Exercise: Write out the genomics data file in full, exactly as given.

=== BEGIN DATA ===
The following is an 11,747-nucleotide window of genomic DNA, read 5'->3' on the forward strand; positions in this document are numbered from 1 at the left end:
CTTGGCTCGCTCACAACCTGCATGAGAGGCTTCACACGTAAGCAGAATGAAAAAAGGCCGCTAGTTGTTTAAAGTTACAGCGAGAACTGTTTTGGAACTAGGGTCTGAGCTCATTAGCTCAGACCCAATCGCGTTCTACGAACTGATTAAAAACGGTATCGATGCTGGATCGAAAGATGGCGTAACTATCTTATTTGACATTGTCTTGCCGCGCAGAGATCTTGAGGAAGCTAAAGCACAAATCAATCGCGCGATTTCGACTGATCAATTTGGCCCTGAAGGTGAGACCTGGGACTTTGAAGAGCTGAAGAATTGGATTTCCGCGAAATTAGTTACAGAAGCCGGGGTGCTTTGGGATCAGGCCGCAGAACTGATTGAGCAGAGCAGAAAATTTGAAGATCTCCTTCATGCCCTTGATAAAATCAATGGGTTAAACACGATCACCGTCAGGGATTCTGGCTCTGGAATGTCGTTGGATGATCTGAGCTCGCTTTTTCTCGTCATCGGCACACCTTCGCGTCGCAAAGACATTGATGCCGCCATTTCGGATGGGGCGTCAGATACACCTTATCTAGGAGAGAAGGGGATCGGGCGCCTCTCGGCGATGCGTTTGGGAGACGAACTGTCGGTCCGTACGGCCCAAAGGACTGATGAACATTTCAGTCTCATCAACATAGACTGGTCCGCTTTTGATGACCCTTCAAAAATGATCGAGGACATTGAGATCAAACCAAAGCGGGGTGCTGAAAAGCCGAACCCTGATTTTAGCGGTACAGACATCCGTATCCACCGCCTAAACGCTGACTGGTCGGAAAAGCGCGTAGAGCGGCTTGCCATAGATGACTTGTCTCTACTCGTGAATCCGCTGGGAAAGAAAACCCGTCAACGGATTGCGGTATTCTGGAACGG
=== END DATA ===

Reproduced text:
The following is an 11,747-nucleotide window of genomic DNA, read 5'->3' on the forward strand; positions in this document are numbered from 1 at the left end:
CTTGGCTCGCTCACAACCTGCATGAGAGGCTTCACACGTAAGCAGAATGAAAAAAGGCCGCTAGTTGTTTAAAGTTACAGCGAGAACTGTTTTGGAACTAGGGTCTGAGCTCATTAGCTCAGACCCAATCGCGTTCTACGAACTGATTAAAAACGGTATCGATGCTGGATCGAAAGATGGCGTAACTATCTTATTTGACATTGTCTTGCCGCGCAGAGATCTTGAGGAAGCTAAAGCACAAATCAATCGCGCGATTTCGACTGATCAATTTGGCCCTGAAGGTGAGACCTGGGACTTTGAAGAGCTGAAGAATTGGATTTCCGCGAAATTAGTTACAGAAGCCGGGGTGCTTTGGGATCAGGCCGCAGAACTGATTGAGCAGAGCAGAAAATTTGAAGATCTCCTTCATGCCCTTGATAAAATCAATGGGTTAAACACGATCACCGTCAGGGATTCTGGCTCTGGAATGTCGTTGGATGATCTGAGCTCGCTTTTTCTCGTCATCGGCACACCTTCGCGTCGCAAAGACATTGATGCCGCCATTTCGGATGGGGCGTCAGATACACCTTATCTAGGAGAGAAGGGGATCGGGCGCCTCTCGGCGATGCGTTTGGGAGACGAACTGTCGGTCCGTACGGCCCAAAGGACTGATGAACATTTCAGTCTCATCAACATAGACTGGTCCGCTTTTGATGACCCTTCAAAAATGATCGAGGACATTGAGATCAAACCAAAGCGGGGTGCTGAAAAGCCGAACCCTGATTTTAGCGGTACAGACATCCGTATCCACCGCCTAAACGCTGACTGGTCGGAAAAGCGCGTAGAGCGGCTTGCCATAGATGACTTGTCTCTACTCGTGAATCCGCTGGGAAAGAAAACCCGTCAACGGATTGCGGTATTCTGGAACGG